Supporting Democracy in Africa - African Union´s use of Targeted Sanctions to deal with Unconstitutional Changes of Government


  • Mikael Eriksson

Publish date: 2010-07-02

Report number: FOI-R--3000--SE

Pages: 84

Written in: English


  • Africa
  • African Union
  • sanctions
  • armed conflicts
  • unconstitutional changes of government
  • non-violence
  • sanctions committee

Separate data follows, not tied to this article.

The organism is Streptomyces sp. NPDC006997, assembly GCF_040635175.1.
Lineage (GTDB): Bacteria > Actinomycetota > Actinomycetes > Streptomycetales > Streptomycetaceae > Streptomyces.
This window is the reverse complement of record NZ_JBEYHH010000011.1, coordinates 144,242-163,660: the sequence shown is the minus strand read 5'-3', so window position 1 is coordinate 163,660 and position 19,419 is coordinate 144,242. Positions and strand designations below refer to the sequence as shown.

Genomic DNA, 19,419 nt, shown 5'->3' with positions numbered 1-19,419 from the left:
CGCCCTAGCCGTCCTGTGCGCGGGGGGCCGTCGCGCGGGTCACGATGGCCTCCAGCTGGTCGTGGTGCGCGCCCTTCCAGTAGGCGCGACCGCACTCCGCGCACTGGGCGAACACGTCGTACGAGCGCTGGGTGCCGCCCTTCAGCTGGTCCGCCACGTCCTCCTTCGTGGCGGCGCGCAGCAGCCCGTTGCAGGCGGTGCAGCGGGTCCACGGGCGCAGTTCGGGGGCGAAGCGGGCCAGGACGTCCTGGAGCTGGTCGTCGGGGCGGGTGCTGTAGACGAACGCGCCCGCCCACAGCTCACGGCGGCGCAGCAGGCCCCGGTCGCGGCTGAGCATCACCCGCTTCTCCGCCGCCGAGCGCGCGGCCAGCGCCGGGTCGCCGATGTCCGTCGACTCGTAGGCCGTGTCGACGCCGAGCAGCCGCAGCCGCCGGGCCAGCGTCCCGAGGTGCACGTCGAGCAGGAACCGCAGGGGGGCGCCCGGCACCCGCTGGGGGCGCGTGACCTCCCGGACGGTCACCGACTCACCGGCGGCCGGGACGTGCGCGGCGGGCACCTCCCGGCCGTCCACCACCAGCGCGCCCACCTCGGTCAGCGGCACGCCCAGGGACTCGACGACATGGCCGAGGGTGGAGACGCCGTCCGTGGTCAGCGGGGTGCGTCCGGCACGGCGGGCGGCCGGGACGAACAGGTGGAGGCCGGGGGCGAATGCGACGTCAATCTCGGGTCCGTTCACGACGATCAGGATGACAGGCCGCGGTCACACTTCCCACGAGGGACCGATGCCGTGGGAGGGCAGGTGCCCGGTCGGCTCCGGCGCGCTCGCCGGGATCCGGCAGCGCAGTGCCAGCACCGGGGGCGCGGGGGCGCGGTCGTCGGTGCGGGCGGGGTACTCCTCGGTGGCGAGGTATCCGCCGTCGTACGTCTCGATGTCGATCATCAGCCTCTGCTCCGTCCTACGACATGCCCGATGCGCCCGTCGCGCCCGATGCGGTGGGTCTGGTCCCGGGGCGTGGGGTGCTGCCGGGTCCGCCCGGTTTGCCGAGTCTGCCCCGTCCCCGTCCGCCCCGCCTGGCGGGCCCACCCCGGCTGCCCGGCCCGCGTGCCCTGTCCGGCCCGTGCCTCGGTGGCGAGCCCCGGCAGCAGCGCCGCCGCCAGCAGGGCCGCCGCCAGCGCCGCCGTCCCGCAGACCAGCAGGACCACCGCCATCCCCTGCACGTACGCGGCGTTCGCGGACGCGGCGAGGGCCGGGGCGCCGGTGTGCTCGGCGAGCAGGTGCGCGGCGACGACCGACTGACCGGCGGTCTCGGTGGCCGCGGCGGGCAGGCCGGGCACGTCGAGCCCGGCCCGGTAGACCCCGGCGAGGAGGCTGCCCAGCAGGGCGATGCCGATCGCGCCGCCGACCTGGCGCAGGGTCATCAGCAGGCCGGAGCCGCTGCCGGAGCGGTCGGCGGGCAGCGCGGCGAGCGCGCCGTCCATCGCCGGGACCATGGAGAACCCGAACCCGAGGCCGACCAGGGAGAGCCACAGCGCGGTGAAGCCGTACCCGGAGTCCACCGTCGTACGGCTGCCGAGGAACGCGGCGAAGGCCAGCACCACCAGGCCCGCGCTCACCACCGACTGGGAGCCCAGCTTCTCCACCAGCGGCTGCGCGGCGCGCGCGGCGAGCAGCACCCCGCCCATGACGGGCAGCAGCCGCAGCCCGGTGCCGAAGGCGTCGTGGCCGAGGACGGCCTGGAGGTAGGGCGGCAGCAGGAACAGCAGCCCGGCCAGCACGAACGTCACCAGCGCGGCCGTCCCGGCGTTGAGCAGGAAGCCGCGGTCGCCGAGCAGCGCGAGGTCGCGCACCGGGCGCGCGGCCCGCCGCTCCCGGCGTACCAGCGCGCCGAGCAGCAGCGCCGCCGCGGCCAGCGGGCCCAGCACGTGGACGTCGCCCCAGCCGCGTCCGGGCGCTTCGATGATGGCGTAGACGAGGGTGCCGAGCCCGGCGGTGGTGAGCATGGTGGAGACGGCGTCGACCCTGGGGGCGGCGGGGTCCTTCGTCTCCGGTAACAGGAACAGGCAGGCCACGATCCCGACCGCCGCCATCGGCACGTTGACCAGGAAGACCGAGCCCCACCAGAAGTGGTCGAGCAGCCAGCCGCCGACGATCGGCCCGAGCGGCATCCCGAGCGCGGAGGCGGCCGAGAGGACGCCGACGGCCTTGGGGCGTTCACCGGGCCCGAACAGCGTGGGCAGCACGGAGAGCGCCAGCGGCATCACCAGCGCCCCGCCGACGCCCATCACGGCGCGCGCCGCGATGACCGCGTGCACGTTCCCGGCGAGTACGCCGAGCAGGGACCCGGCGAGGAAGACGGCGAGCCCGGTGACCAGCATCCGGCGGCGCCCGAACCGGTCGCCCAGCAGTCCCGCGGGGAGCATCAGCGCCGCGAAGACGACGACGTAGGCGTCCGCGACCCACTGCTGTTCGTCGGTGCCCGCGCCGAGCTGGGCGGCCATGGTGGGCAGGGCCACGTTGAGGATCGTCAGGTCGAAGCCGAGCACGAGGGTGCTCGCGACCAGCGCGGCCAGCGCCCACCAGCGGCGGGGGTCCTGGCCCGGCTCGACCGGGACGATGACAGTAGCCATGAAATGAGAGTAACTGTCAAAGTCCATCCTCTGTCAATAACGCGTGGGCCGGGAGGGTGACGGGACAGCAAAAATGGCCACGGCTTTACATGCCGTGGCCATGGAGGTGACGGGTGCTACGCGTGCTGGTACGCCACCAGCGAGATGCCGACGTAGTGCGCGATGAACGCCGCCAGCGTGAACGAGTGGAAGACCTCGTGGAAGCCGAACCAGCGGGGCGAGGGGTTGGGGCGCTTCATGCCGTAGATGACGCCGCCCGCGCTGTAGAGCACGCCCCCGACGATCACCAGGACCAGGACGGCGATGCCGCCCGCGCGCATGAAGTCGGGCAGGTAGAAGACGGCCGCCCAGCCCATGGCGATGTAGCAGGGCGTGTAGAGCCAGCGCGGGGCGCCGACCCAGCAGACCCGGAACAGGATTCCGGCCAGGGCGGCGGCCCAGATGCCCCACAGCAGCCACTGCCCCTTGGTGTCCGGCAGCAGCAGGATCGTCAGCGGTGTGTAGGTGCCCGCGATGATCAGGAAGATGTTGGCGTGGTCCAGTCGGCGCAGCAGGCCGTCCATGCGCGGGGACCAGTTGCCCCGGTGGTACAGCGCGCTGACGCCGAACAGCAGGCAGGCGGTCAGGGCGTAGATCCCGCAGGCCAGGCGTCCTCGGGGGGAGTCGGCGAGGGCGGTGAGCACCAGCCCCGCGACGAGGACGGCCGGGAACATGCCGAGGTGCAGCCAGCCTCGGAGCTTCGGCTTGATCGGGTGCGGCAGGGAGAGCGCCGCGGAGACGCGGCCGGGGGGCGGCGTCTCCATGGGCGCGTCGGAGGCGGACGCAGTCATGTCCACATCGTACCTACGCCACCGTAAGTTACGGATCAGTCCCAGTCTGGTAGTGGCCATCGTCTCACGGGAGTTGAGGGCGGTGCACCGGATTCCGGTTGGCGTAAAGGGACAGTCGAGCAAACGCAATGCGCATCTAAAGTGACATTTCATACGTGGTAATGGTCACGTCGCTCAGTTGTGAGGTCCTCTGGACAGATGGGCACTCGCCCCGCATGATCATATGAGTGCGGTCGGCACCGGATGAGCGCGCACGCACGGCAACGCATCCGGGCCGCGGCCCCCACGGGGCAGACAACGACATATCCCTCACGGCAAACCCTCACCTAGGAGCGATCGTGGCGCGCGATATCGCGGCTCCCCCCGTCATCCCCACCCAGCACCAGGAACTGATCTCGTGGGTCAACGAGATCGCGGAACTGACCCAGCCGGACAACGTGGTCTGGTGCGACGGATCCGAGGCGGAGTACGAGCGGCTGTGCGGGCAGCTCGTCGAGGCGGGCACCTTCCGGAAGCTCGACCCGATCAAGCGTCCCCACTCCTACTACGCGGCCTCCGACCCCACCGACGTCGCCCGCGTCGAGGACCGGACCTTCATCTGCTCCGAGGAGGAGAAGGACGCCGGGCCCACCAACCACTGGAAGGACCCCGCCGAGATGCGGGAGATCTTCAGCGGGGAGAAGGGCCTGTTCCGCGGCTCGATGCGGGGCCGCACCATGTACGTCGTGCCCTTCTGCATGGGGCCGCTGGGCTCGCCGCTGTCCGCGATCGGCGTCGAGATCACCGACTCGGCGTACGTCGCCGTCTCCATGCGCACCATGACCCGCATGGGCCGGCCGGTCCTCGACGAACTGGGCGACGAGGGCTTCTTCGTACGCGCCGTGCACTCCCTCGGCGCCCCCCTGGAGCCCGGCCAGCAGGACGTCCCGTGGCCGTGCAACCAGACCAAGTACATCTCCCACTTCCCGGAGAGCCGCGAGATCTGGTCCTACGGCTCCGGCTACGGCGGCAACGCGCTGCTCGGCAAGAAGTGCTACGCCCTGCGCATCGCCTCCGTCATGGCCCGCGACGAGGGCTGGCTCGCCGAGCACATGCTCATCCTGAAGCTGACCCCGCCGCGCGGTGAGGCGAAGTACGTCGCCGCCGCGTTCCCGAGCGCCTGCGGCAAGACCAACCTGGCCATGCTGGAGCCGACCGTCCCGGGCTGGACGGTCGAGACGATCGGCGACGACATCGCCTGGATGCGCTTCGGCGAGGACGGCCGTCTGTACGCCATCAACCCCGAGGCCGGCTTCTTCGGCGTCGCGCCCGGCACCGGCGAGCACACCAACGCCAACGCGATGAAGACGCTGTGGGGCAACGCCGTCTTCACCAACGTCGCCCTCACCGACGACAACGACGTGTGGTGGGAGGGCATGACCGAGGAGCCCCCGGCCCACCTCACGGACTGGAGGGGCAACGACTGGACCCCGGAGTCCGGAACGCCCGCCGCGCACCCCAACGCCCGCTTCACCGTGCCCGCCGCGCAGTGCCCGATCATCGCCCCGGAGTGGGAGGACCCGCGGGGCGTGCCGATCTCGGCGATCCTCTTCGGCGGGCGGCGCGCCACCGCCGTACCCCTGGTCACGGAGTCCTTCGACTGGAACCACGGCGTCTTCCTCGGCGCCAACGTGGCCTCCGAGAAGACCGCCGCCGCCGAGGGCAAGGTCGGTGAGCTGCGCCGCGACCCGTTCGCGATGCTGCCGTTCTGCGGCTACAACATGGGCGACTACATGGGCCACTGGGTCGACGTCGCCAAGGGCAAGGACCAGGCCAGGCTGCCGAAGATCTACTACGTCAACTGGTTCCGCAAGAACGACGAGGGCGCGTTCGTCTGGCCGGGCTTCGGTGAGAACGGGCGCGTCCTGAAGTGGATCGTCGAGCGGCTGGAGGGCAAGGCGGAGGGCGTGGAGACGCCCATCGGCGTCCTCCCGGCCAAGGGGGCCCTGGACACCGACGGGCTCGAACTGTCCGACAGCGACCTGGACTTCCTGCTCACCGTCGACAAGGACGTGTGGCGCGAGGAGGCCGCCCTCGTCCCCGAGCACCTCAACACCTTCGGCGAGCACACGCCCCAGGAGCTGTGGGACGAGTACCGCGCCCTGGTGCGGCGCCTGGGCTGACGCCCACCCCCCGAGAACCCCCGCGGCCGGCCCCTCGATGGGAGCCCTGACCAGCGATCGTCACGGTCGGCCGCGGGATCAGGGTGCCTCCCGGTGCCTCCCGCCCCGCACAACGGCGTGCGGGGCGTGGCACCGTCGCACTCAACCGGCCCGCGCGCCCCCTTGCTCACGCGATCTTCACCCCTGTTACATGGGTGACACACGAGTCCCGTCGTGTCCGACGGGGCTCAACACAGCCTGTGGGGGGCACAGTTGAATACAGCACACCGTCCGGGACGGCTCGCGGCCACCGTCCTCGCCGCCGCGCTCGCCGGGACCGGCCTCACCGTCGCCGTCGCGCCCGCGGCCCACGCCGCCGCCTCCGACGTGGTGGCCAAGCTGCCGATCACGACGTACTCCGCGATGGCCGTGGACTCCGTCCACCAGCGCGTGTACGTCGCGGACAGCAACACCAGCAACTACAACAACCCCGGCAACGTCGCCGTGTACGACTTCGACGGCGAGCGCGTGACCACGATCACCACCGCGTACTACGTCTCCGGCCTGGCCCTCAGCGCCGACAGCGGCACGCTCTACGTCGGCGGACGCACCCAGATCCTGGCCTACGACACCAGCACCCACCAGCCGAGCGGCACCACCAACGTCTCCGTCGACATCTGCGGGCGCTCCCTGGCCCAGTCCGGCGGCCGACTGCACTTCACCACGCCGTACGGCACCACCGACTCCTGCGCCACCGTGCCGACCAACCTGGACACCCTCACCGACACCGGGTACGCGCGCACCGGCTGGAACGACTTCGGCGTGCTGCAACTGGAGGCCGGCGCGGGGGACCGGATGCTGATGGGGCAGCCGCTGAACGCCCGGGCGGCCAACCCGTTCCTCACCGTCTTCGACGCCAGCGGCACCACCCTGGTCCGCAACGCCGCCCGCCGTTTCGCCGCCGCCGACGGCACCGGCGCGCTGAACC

The aim of this study is to conduct an analysis of the African Union´s (AU) capacity to deal with political crises on the African continent by means of targeted sanctions. The goal is to take stock of AU´s sanctions capacity, especially through the lens of the Peace and Security Council, PSC, to get a betters sense of AU´s future development in the field of peace and security. This study also examines AU´s most common form of response to crisis and conflict in Africa in the period 2002-2010. The study concludes that the PSC has a good capacity to adopt tergeted sanctions against unconstitutional changes of government, but less so when it comes to responding to violent armed conflicts. The study also concludes that the AU is weak in terms of actually implementing sanctions. Thus, in order to strengthen AU´s sanctions policy, better implementation and stronger sanctions monitoring capacities are needed. An increase in cooperation with other relevant regional and international bodies is also needed to ensure the policy´s effectiveness. A positive development in this context is that the PSC in late 2009 decided to adopt a number of measures to strengthen its sanctions policy enforcement capacity. Notably the PSC will institutionalize a so-called sanctions Committee that will administrate AU´s all sanctions regimes. Such institutional development will strengthen the impact of PSC´s targeted sanctions policy significantly. Strengthening AU´s sanctions instrument means that African governments themselves, as well as other actors in the international community, may be better able to meet political crisis and armed conflicts earlier. In the end, increased political commitment will make the sanctions policy more effective and legitimate.